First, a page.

Strengthening the region’s main automotive markets will create an integrated production cluster that is sure to boost ASEAN’s ambitions of becoming an automotive production and export hub. Taking full advantage of the ASEAN Economic Community (AEC), the ASEAN Free Trade AREA (AFTA) and the Regional Comprehensive Economic Partnership (RCEP) will help open opportunities for trade linkages and export.
- Construction and real estate
The real estate sector in ASEAN has witnessed considerable growth in recent years, supported by growing urbanization and trade liberalization. Between 2015 and 2019, the sector received FDI worth $56.3 billion, of which 23.2% was intra-regional. As the region starts to recover from the pandemic, the construction industry is expected to regain a foothold. In this regard, the construction industry, both residential and commercial, is expected to grow at a CAGR of 11.9% from USD105.5 billion in 2020 to USD184.9 billion in 2025.
Government efforts to attract foreign investments as well as reassessing policies will also further propel growth in this sector. Vietnam in 2020 eased restrictions on foreign ownership and investment on residential housing.
- Food and beverage
Household spending on food and beverage in ASEAN is expected to further accelerate from 2020 to 2025 with a projected CAGR of 7.3%, following a 4.9% CAGR growth from 2014 to 2019, driven by increasing urbanization and higher consumption power of the growing middle class. This has also attracted increased investments in manufacturing both by local and international industry players, thanks to the region’s improving business climate, low manufacturing costs and maturing logistics infrastructure.
The industry is also seeing rising demand from health conscious and proactive consumers, who prefer products that foster physical and mental wellbeing. Appetite for alternative protein and plant-based products is forecasted to increase by 200% in the next five years, in Thailand alone.
From a distribution perspective, F&B companies looking to expand in ASEAN should pay attention to e-commerce as a significant channel for sales, as a result of the increasing digital adoption across the region.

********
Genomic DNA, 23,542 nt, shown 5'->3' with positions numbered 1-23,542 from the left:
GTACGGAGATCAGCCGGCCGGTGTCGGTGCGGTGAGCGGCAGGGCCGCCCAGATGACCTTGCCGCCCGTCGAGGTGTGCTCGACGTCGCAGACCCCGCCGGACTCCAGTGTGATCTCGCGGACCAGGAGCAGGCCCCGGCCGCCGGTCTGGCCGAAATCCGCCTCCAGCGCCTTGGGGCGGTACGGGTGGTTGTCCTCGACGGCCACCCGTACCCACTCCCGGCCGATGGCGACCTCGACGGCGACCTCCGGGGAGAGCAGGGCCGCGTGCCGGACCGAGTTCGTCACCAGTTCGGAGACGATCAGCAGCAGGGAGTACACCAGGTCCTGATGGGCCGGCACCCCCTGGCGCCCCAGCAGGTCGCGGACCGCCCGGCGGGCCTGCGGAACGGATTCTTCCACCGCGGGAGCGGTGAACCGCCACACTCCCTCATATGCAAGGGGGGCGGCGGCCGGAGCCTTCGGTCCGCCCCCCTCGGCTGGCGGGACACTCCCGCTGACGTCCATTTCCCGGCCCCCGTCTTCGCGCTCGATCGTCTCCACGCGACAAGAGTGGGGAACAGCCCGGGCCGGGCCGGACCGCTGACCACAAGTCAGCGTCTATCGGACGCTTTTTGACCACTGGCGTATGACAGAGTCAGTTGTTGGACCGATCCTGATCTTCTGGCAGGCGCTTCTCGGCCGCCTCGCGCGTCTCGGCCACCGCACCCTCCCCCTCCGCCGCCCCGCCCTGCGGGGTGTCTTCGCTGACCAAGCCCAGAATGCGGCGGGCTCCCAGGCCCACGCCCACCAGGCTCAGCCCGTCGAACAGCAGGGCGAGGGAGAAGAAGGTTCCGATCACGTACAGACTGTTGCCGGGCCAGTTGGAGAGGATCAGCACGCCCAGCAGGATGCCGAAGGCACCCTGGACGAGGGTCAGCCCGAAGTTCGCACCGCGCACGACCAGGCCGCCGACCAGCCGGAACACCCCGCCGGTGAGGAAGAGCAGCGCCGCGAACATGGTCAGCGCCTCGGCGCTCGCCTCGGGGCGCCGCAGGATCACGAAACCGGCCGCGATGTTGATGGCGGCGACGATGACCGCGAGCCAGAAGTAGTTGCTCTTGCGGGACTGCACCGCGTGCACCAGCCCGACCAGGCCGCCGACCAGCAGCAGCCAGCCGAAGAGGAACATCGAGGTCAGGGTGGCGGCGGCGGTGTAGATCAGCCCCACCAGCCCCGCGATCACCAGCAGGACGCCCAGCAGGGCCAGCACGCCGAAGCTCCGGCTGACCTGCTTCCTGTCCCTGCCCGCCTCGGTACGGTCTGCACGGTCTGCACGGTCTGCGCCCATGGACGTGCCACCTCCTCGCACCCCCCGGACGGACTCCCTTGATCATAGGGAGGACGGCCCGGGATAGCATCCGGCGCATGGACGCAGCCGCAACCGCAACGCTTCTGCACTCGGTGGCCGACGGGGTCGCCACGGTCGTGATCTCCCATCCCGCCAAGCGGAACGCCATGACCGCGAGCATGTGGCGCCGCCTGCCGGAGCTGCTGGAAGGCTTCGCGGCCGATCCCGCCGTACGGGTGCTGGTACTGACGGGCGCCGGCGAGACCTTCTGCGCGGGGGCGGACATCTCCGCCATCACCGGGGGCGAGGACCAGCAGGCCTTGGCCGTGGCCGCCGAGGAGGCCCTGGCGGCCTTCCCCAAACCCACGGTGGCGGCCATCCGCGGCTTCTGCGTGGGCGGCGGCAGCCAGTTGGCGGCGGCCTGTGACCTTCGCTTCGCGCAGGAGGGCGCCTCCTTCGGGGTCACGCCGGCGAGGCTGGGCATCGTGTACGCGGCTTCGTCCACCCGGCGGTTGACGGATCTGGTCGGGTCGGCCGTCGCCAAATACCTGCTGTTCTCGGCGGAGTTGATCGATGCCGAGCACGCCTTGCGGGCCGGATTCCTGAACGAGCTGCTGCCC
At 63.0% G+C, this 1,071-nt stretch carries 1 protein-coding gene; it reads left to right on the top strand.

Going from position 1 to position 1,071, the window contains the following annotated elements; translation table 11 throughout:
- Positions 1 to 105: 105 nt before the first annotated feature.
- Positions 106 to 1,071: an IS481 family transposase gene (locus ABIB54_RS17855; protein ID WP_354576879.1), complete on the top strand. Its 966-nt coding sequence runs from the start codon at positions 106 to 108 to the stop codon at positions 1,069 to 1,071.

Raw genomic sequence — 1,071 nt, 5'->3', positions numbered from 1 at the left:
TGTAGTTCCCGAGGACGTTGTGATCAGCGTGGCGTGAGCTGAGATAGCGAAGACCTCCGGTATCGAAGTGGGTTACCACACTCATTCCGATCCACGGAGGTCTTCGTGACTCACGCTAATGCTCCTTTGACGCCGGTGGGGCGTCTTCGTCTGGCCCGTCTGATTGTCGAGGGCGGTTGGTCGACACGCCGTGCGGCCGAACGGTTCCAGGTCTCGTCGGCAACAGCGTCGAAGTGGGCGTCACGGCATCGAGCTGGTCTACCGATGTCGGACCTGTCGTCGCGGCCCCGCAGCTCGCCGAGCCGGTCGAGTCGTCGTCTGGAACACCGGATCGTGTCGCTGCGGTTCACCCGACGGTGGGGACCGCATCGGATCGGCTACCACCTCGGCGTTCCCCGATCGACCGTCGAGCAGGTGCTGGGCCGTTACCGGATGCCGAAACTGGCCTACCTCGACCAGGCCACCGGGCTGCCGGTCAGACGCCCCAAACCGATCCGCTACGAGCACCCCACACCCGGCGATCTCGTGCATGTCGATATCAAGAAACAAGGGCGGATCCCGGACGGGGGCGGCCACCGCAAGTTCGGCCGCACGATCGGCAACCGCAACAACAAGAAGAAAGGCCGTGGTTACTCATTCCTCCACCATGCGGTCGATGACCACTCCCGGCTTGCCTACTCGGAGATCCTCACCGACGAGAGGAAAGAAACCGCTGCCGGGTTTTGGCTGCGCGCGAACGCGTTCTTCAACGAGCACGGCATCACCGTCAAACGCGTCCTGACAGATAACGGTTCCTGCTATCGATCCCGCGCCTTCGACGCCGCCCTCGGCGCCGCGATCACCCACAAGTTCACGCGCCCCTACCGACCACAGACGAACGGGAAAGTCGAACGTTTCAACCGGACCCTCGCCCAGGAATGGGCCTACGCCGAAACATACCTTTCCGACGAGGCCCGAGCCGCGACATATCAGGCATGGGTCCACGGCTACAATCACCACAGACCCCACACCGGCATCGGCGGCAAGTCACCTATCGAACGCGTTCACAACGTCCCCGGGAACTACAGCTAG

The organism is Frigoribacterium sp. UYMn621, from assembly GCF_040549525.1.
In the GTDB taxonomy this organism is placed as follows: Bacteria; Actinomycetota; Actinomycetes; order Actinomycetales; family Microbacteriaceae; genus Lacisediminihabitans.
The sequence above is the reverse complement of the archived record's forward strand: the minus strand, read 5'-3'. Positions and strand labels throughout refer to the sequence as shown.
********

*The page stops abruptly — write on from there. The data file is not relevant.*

- Renewable energy
ASEAN’s urbanization and growing consumption have led to an increase in electricity demand, with the region now among the fastest growing in the world at a CAGR of ~6% over the past 20 years. Last year, the region’s electricity consumption reached 994 terawatt-hours (TWh) and is projected to reach 1,287 terawatt-hours by 2025.
To meet these energy needs in a sustainable manner, the ASEAN Plan for Energy Cooperation 2016-2025 (APAEC), endorsed in 2014, has set a target to increase ASEAN’s renewable energy component to 23% of ASEAN’s energy mix by 2025.
Energy generated from renewable sources (excluding biomass and waste) was 214 TWh in 2020 and is expected to grow to 271 TWh by 2025 at a CAGR of 4.8%. Looking ahead, this trend is expected to bring forth a spectrum of opportunities for regional cooperation through APAEC Program Areas such as ‘ASEAN Power Grid’ and ‘Renewable Energy’, requiring new investments to increase installed power capacity in the renewable sector. Among renewables, solar energy is expected to be a significant growth segment, growing at a projected CAGR of 15.9% and is already garnering investments from across ASEAN.
- E-commerce and digital platforms
The Southeast Asian region is highly known for having preserved its traditions and culture (with ethnic tribes and centuries-old rituals still prevalent) amidst an ever-changing society. But that does not mean it hasn’t joined the world in embracing e-commerce. The region is even one of the biggest markets for digital services, with about 400 million internet users.
Lazada, Shopee and Tokopedia, which offer services across retail, travel, media, transport and food, are among the leading e-commerce platforms in the region. Shopee, owned by Singapore-based Sea, had an average of 281 million monthly visits in 2020 across the region. Alibaba-backed Lazada, meanwhile, generated approximately 137 million monthly visits.
This trend was accelerated last year as a result of COVID-19, leading to a significant gross merchandise value (GMV) of USD104 billion in 2020 that is forecasted to grow at a CAGR of 24% to USD309 billion by 2025.
And now that ASEAN companies are gaining greater understanding for digital platforms and cloud-based services (which then leads to better grasp of data analytics, AI, machine learning and internet of things), they are expected to also see the opportunity these offer to their businesses.
In Vietnam, one of the region’s most tech-savvy markets, a new National E-commerce Development Plan envisions that 55% of the total population will be shopping online by 2025, with average annual online spending per consumer rising to $600.